Business is booming once again in “Dennison Mfg. Company: 1844-1990,’’ a nostalgic and informative exhibit at the Framingham History Center that explores the history and impact of the “largest tag works in the world’’ through memorable artifacts and hundreds of documents.
Posted Nov. 16, 2014 @ 5:00 am
Updated Nov 16, 2014 at 9:44 AM
http://bcove.me/6w1fiw2f —> Click here for a video of Executive Director Annie Murphy talking about the exhibit.
FRAMINGHAM – For most of the 20th century, the Dennison Manufacturing Company powered Framingham’s economy, shaping the town’s growth and social life while pioneering business innovations that still affect how Americans live today.
Longtime townies remember the signature Dennison tags that drove a global business empire, the crinkly crepe paper with a hundred uses and the imposing Howard Street buildings where generations of relatives worked in a different community in a different era.Business is booming once again in “Dennison Mfg. Company: 1844-1990,’’ a nostalgic and informative exhibit at the Framingham History Center that explores the history and impact of the “largest tag works in the world’’ through memorable artifacts and hundreds of documents.Entering the exhibit, visitors will see the familiar red brick building rising above the railroad tracks in Woolsey Conover’s atmospheric oil painting.At its considerable best, visitors will see a multifaceted family portrait of a company and community that grew up together until circumstances sent them in different directions.FHC curator and co-organizer Dana Dauterman-Ricciardi described the exhibit “as the most ambitious in scope and the number of objects and records that we’ve staged.’’Following prior shows about Shoppers World and the Civil War, “Dennison Mfg.” continues a strong streak by FHC staff who continue to present exhibits that explore Framingham’s history through residents’ stories.Co-curator Nancy Prince, whose father was a Dennison executive, sifted through more than 100 cartons of documents, giving the exhibit both a human touch and scope by documenting the experiences of workers at all levels and the company’s far-reaching innovations.The Newton resident described her work on the show as “a labor of love in honor of my parents.’’FHC Executive Director Anne Murphy said the company mastered the then-unknown art of “branding itself before anybody else’’ by making its products essential for business and celebrating the holidays.She credited former employee Paula Boulette for convincing Avery-Dennison to donate many boxes of archived Dennison documents to FHC, while others were sent to Harvard Business School.Visitors will see – naturally – hundreds of the signature tags that revolutionized how businesses around the world labeled their products and the modest cane chair once occupied by Henry S. Dennison in the early 1900s.They will see the jewelry boxes made by Dennison in the mid-1800s in Maine before relocating in Framingham and tiny figurines fashioned from crepe paper for a company Christmas party during World War I.And they’ll see 4,000-year-old ceramic “tags’’ made in ancient Babylon likely used to catalog trade goods that an archaeologically-minded employee brought home from a far-flung vacation.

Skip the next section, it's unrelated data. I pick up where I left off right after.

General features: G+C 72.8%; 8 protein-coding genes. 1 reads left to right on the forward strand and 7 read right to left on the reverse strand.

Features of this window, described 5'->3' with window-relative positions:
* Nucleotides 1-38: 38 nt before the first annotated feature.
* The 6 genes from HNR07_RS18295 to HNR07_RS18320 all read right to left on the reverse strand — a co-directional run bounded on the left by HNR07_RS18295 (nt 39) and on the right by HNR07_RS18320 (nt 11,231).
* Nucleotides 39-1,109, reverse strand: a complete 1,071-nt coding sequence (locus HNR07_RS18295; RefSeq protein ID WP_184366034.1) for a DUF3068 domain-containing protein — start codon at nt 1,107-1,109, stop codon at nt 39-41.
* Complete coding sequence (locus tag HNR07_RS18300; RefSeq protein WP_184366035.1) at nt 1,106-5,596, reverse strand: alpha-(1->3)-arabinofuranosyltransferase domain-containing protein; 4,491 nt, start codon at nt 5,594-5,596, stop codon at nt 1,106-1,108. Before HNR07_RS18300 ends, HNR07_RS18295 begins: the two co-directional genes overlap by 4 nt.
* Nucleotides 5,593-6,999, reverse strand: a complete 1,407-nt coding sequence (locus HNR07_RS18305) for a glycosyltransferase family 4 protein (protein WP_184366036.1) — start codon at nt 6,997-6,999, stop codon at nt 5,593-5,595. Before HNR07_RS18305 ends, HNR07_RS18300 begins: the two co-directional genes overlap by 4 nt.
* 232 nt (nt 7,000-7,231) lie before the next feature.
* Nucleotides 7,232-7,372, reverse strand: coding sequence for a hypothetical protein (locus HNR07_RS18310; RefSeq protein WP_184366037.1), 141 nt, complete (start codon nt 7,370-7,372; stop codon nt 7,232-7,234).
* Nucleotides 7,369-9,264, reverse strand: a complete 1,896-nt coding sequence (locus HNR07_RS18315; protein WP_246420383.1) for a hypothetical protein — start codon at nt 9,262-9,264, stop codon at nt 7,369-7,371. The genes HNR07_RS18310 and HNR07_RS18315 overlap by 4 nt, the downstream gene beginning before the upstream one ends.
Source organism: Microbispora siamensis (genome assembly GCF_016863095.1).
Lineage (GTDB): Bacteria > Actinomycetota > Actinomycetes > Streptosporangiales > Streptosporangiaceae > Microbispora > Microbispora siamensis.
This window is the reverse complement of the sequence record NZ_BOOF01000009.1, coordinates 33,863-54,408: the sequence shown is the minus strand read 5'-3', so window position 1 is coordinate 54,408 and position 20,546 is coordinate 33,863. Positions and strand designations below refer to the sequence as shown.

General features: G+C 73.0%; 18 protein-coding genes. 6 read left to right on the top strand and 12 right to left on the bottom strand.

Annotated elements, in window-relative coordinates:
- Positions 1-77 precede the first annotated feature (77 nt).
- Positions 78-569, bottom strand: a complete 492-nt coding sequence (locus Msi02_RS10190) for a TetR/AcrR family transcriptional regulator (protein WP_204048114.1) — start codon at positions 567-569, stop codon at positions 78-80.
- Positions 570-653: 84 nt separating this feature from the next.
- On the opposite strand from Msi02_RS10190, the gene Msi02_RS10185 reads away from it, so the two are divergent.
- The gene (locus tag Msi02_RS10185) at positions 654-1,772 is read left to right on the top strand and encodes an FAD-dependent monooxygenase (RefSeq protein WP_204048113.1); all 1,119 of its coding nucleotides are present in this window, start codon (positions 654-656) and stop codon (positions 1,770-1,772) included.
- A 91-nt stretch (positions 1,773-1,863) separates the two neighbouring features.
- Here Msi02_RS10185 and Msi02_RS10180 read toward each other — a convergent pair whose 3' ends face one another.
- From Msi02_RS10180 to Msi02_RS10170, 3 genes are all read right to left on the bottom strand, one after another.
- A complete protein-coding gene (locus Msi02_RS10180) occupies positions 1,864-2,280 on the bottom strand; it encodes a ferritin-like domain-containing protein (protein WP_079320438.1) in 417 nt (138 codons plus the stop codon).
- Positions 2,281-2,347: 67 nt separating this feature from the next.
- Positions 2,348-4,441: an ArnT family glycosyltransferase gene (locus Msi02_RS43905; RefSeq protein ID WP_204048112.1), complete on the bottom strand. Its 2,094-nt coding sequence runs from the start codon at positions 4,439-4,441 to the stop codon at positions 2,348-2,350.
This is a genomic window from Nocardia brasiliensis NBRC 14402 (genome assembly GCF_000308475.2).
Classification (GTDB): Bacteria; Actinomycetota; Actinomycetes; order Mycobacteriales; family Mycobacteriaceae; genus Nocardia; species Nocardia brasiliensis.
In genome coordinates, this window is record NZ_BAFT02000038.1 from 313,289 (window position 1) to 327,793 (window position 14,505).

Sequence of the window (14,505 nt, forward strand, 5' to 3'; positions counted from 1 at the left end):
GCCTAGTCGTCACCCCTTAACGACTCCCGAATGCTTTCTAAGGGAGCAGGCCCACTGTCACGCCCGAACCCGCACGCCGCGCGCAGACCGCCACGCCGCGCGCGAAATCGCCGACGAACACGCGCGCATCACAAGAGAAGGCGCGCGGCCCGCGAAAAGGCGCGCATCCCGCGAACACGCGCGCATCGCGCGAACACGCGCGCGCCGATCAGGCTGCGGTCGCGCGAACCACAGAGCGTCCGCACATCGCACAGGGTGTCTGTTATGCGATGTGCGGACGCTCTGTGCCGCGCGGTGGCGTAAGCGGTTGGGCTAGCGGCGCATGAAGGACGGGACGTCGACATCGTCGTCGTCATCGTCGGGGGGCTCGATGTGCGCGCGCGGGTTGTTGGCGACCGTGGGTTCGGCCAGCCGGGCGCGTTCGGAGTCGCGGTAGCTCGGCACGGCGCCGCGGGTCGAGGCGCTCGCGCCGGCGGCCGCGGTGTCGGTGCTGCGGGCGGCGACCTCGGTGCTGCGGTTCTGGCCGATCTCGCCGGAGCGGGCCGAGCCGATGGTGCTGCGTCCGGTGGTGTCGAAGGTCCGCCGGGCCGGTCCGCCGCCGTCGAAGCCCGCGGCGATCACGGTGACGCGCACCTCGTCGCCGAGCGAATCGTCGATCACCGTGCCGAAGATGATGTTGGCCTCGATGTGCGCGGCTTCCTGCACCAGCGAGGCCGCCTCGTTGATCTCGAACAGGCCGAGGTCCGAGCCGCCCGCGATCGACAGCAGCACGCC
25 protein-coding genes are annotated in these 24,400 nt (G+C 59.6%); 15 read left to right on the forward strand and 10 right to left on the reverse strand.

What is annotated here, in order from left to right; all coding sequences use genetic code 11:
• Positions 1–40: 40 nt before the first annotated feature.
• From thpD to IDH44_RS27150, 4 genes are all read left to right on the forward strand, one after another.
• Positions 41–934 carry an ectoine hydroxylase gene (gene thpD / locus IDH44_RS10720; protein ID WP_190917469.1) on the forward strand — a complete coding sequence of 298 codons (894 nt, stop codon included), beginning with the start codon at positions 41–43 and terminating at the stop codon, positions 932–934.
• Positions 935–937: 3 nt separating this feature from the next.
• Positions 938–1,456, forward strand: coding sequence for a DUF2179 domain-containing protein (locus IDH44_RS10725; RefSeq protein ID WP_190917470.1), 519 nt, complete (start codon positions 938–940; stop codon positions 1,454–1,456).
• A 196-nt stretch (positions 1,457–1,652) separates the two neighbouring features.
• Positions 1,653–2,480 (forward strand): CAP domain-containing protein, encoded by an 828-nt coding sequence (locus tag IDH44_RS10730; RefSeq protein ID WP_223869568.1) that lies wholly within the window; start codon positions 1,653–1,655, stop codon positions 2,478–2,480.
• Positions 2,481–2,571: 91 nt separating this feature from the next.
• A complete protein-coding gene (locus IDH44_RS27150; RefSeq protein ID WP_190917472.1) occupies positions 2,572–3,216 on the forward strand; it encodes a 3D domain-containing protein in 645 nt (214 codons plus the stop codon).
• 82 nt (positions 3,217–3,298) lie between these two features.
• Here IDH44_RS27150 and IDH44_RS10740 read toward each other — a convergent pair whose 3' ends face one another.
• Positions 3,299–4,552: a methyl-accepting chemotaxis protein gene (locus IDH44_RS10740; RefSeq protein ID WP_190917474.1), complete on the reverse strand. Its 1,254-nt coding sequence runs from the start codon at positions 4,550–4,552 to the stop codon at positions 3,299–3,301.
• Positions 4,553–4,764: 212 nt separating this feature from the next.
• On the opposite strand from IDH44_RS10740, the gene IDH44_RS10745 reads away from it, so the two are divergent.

Conveying the breadth of Dennison’s 146-year history, Dauterman-Ricciardi and Prince have created a detailed timeline that covers a gallery wall as it chronicles significant events from 1844 when Andrew Dennison “made the first jewelry boxes in the U.S. on his cobbler’s bench’’ in Maine to 2006 when space in the former business at 300 Howard St. was converted into luxury condos.
Some of the notable events were:
- 1858: E.W. Dennison made his first merchandise tags.
- 1897: Twenty years after purchasing a factory in Roxbury, Dennison bought a vacant factory in Framingham and moved most of its operations there.
- 1910-1916: Dennison added an employee lunchroom, rest room, kindergarten and recreational facilities.
- Oct. 16, 1990 Dennison merged with Avery International Corp.
Visitors will see Dennison started as a family business in Brunswick, Maine, that began in 1844 making jewelry boxes and grew within 20 years to making the first “merchandise labels and making the “patch,’’ a reinforced circle so tags could be tied to products.
WHEN: Through December 2015
WHERE: Framingham History Center, 16 Vernon St., Framingham
INFO: 508-626-9091; www.framinghamhistory.org